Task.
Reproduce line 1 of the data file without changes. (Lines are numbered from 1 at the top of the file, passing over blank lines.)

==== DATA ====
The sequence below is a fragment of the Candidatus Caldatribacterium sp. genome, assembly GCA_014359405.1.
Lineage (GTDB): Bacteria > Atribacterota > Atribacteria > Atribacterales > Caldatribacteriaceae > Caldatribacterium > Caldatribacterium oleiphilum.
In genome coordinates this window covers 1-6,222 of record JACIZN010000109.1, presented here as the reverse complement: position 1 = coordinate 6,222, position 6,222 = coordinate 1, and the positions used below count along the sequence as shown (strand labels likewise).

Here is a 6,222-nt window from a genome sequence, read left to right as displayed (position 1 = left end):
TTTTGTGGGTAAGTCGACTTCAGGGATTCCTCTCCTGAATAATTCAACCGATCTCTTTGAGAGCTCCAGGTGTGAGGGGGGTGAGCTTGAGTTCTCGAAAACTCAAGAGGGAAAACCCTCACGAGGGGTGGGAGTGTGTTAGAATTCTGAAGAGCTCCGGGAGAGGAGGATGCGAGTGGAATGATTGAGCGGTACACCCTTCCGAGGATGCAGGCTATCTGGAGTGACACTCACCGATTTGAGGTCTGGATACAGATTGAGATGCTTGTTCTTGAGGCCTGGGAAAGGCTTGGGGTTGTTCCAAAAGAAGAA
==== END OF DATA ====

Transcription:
The sequence below is a fragment of the Candidatus Caldatribacterium sp. genome, assembly GCA_014359405.1.